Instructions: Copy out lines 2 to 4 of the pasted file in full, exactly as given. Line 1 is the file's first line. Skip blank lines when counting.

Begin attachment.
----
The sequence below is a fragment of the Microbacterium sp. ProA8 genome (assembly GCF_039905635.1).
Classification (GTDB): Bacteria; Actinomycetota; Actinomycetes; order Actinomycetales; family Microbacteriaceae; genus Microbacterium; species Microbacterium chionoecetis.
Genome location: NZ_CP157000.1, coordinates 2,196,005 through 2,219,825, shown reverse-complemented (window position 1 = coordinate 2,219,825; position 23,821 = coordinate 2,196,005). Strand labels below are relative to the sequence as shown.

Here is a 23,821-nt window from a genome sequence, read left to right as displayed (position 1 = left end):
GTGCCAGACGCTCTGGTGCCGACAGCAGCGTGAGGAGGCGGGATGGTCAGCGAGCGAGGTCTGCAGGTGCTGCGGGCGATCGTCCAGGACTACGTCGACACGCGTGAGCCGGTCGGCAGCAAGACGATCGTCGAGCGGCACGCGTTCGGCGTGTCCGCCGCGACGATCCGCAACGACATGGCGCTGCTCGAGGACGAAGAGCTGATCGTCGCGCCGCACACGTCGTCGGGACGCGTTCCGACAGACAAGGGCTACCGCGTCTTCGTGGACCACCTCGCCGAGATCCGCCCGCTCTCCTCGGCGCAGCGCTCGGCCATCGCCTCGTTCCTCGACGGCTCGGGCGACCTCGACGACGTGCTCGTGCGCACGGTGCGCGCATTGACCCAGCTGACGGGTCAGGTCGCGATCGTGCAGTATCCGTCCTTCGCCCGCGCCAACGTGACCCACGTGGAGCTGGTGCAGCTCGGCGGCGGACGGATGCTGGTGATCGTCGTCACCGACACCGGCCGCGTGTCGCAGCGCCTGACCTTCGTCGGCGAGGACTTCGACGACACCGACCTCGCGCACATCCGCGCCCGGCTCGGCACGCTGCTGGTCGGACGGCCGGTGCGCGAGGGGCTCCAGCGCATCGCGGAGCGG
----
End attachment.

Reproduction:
Classification (GTDB): Bacteria; Actinomycetota; Actinomycetes; order Actinomycetales; family Microbacteriaceae; genus Microbacterium; species Microbacterium chionoecetis.
Genome location: NZ_CP157000.1, coordinates 2,196,005 through 2,219,825, shown reverse-complemented (window position 1 = coordinate 2,219,825; position 23,821 = coordinate 2,196,005). Strand labels below are relative to the sequence as shown.

Here is a 23,821-nt window from a genome sequence, read left to right as displayed (position 1 = left end):